It is not always that you discover a new topic, at least, it hasn’t happened to me in a long while. That I’ve learned a lot about others, that I discovered different sides of something I already knew, certainly, but I never came across a word such as ‘occulture.’ Thanks to Occulture: The Unseen Forces That Drive Culture Forward, by Carl Abrahamsson, that has changed, and for good.
I was eager to put my eyes on this book and discover what the title was about. It was the first time I had a new word, a totally new world before me, and the experience was as bittersweet as I expected it to be, not because of the author or the highly academic approach to the topic, but because this was in a mid-way between an introduction and a more advanced reading.
The book itself is a collection of texts and lectures on the links between occultism and art, culture, and how the affect each other, along with the impact this interesting mix has on our world. Despite I could follow many of the initial ideas when I started reading, things changed after a couple of chapters.
The book explores subjects such as the lives of Aleister Crowley, Anton LaVey, dreams, comparisons between art and magic, and those who work with them, among other sub-topics, serving as a good introduction for those who are not familiar with the main subject, yet, it also develops ideas that are more advanced in several chapters, confusing at times.
The topics and terminology, along with the style of each author, became too complex and deep for me to follow and understand. I found myself re reading several passages and even entire pages, not knowing what was happening. Mr. Abrahamsson’s friends gave me such a frustrating time that I even considered leaving this book behind more than once.
Yet, I’m glad I didn’t do it. Yes, it gave me headaches, it made me feel as an ignorant in the bad sense of the word, but it also helped me to understand some topics I haven’t come across and introduced the topic of occulture to my eyes. That’s already something I appreciate.
In terms of style, however, Occulture kept the same structure and language, no matter who was writing. That was something I always like to find in compilations, and that certainly doesn’t mean that we will find one point of view; that’s something I praise, to have several people writing on a same style, but keeping their own voices and ideas.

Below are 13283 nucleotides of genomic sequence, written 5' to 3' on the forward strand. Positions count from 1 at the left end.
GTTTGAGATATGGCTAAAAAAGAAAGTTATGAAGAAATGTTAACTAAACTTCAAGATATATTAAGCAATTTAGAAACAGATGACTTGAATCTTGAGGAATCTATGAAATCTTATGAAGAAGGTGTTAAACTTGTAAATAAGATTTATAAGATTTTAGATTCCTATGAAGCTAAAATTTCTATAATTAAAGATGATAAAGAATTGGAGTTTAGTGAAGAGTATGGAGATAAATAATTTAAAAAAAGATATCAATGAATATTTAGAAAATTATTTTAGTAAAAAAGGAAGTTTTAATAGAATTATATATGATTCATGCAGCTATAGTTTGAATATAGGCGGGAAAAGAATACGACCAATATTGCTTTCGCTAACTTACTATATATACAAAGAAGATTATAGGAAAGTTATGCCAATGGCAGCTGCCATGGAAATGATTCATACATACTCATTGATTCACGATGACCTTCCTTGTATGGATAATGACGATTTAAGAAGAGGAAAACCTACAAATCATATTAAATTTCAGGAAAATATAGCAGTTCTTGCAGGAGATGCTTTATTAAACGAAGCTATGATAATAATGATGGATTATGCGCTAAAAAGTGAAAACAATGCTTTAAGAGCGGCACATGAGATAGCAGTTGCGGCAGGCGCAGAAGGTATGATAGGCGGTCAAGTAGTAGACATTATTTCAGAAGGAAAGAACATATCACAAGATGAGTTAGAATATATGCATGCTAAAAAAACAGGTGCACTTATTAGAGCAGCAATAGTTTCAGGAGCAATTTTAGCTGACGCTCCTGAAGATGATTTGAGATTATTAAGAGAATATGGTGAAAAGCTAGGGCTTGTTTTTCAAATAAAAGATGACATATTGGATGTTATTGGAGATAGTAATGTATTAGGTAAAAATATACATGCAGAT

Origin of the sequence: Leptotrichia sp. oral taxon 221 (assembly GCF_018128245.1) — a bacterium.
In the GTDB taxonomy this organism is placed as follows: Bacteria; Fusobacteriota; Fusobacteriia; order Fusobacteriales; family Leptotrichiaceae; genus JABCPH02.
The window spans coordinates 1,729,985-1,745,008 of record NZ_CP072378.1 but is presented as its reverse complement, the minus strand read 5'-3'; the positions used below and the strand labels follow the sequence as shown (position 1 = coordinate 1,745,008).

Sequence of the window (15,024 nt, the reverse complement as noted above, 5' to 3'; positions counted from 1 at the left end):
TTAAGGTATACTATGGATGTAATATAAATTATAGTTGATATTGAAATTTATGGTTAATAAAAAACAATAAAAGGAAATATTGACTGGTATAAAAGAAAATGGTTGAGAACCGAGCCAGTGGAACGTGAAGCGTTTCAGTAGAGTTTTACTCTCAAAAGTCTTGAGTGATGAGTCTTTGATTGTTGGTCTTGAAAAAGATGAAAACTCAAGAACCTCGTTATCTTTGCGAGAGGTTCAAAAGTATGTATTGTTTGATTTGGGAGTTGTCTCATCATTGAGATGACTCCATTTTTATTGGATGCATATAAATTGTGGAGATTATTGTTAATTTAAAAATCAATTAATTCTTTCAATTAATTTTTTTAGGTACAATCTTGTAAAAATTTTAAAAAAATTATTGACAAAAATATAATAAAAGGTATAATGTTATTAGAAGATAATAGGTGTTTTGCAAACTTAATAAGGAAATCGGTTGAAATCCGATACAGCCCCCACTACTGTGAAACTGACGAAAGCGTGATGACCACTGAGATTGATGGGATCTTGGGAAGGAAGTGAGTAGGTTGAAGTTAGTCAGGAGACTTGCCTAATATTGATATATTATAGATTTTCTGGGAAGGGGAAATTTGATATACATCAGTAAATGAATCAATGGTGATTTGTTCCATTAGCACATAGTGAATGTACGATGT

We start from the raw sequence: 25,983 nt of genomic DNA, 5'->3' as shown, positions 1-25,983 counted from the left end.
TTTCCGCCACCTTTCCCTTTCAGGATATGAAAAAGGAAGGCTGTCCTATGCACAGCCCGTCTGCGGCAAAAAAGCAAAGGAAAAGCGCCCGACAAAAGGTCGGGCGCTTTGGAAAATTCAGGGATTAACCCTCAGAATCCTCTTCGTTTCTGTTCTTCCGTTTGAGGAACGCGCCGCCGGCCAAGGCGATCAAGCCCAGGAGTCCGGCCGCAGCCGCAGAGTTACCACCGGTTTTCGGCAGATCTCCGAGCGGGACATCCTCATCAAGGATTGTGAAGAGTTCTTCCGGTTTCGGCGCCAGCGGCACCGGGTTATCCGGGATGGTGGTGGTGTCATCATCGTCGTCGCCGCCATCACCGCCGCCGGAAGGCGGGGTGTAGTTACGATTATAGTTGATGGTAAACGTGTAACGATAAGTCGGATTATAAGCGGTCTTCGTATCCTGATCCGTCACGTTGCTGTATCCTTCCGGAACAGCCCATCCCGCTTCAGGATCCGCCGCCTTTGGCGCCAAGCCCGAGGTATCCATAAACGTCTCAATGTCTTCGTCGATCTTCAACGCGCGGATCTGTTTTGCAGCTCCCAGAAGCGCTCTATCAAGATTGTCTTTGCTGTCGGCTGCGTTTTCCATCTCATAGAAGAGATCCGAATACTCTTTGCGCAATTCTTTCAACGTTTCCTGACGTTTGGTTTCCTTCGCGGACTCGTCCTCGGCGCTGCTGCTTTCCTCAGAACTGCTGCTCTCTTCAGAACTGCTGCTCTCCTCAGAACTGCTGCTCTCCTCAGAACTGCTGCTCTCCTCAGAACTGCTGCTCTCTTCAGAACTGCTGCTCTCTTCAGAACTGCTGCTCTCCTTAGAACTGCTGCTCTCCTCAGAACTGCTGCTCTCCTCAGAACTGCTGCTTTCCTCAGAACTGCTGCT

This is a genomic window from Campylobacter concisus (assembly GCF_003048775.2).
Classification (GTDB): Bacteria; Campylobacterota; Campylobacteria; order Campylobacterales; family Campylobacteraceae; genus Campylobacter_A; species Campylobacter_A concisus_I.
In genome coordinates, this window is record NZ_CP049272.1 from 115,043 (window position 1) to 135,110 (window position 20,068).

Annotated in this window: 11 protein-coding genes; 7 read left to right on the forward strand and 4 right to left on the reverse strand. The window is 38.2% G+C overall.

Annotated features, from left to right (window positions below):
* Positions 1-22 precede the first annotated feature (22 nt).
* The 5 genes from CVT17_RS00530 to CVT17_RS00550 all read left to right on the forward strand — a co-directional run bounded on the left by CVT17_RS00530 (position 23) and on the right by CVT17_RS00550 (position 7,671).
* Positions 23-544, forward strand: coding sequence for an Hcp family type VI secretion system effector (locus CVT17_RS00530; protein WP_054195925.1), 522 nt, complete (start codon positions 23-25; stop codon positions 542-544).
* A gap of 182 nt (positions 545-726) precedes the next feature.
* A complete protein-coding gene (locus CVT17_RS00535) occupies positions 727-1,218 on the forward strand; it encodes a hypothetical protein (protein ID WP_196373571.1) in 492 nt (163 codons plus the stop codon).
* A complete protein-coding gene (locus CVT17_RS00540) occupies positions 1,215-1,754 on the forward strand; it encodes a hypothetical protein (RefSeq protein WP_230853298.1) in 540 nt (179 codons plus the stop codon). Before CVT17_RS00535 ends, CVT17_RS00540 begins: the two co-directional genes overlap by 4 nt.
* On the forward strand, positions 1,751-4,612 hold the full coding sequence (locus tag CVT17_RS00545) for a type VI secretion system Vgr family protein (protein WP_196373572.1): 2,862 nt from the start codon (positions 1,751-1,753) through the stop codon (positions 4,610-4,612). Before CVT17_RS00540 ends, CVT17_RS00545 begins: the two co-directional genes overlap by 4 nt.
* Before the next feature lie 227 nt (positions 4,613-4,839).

Despite I would recommend readers to have a previous approach before getting Occulture, it is also obvious that this has to do with the selection of topics, which is not as homogeneous as one might expect. But I prefer to look at this as a map hinting the next topics readers should research if they’re as interested as I am now that I finished the book. I also want to make it clear, if it is not at this point, that I’m not used to books as academic as this one, and that should also be taken into consideration by future readers.
Right now, I will consider searching for another title like this one, but not soon. Despite Carl Abrahamsson sparked my interest, I still need some time in order to fully understand some ideas and clear my doubts. Then I’ll give the topic another chance. Hopefully, I will succeed then when I try to understand it.
Print Length: 256 pages
Publisher: Park Street Press (March 6, 2018)
Publication Date: March 6, 2018
About the author:
Carl Abrahamsson is a writer, publisher, magico-anthropologist, filmmaker, and photographer. Since the mid-1980s he has been active in the magical community, integrating “occulture” as a way of life and lecturing about his findings and speculations. The editor and publisher of the annual anthology of occulture, The Fenris Wolf, and the author of Reasonances, he divides his time between Stockholm, Sweden, and New York City.
About the reviewer:
Bader Saab is a digital journalist and self-published writer; a solitary, eclectic wiccan interested in the darker side of magic and divination; a gothic guy that tries to educate whenever he cans. Hopefully, someday he will succeed in one of them.